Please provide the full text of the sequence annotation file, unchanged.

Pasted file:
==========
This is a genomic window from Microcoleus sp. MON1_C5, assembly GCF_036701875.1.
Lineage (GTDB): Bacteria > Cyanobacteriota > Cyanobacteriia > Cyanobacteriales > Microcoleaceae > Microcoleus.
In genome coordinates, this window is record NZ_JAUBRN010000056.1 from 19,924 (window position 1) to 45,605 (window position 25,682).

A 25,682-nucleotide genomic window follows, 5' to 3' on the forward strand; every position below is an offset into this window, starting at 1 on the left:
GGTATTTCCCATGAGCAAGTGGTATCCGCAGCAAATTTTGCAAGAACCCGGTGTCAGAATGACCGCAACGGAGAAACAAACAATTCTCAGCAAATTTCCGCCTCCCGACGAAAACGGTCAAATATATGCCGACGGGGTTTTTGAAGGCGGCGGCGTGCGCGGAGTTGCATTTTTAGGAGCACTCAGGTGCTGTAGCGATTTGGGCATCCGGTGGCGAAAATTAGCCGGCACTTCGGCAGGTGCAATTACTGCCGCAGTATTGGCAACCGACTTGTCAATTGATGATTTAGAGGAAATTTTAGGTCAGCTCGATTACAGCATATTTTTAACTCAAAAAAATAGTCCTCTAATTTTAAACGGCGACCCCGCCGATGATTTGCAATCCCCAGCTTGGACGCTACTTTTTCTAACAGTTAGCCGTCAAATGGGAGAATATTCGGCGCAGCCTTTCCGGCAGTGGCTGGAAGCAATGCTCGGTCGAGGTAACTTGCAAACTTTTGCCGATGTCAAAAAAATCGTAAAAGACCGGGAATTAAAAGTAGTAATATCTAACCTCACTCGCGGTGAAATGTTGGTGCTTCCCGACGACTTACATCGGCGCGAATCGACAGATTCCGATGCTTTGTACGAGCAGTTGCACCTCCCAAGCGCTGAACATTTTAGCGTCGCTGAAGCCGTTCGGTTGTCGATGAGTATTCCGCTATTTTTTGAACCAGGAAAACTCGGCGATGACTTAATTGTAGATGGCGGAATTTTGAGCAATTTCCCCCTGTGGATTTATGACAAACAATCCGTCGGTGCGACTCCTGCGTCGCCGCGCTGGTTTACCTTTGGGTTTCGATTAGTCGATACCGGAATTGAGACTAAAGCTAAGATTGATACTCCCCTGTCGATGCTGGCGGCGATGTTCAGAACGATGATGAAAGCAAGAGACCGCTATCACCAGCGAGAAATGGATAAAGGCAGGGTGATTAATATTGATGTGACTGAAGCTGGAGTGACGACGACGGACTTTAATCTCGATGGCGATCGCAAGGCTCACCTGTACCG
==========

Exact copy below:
This is a genomic window from Microcoleus sp. MON1_C5, assembly GCF_036701875.1.
Lineage (GTDB): Bacteria > Cyanobacteriota > Cyanobacteriia > Cyanobacteriales > Microcoleaceae > Microcoleus.
In genome coordinates, this window is record NZ_JAUBRN010000056.1 from 19,924 (window position 1) to 45,605 (window position 25,682).

A 25,682-nucleotide genomic window follows, 5' to 3' on the forward strand; every position below is an offset into this window, starting at 1 on the left:
GGTATTTCCCATGAGCAAGTGGTATCCGCAGCAAATTTTGCAAGAACCCGGTGTCAGAATGACCGCAACGGAGAAACAAACAATTCTCAGCAAATTTCCGCCTCCCGACGAAAACGGTCAAATATATGCCGACGGGGTTTTTGAAGGCGGCGGCGTGCGCGGAGTTGCATTTTTAGGAGCACTCAGGTGCTGTAGCGATTTGGGCATCCGGTGGCGAAAATTAGCCGGCACTTCGGCAGGTGCAATTACTGCCGCAGTATTGGCAACCGACTTGTCAATTGATGATTTAGAGGAAATTTTAGGTCAGCTCGATTACAGCATATTTTTAACTCAAAAAAATAGTCCTCTAATTTTAAACGGCGACCCCGCCGATGATTTGCAATCCCCAGCTTGGACGCTACTTTTTCTAACAGTTAGCCGTCAAATGGGAGAATATTCGGCGCAGCCTTTCCGGCAGTGGCTGGAAGCAATGCTCGGTCGAGGTAACTTGCAAACTTTTGCCGATGTCAAAAAAATCGTAAAAGACCGGGAATTAAAAGTAGTAATATCTAACCTCACTCGCGGTGAAATGTTGGTGCTTCCCGACGACTTACATCGGCGCGAATCGACAGATTCCGATGCTTTGTACGAGCAGTTGCACCTCCCAAGCGCTGAACATTTTAGCGTCGCTGAAGCCGTTCGGTTGTCGATGAGTATTCCGCTATTTTTTGAACCAGGAAAACTCGGCGATGACTTAATTGTAGATGGCGGAATTTTGAGCAATTTCCCCCTGTGGATTTATGACAAACAATCCGTCGGTGCGACTCCTGCGTCGCCGCGCTGGTTTACCTTTGGGTTTCGATTAGTCGATACCGGAATTGAGACTAAAGCTAAGATTGATACTCCCCTGTCGATGCTGGCGGCGATGTTCAGAACGATGATGAAAGCAAGAGACCGCTATCACCAGCGAGAAATGGATAAAGGCAGGGTGATTAATATTGATGTGACTGAAGCTGGAGTGACGACGACGGACTTTAATCTCGATGGCGATCGCAAGGCTCACCTGTACCG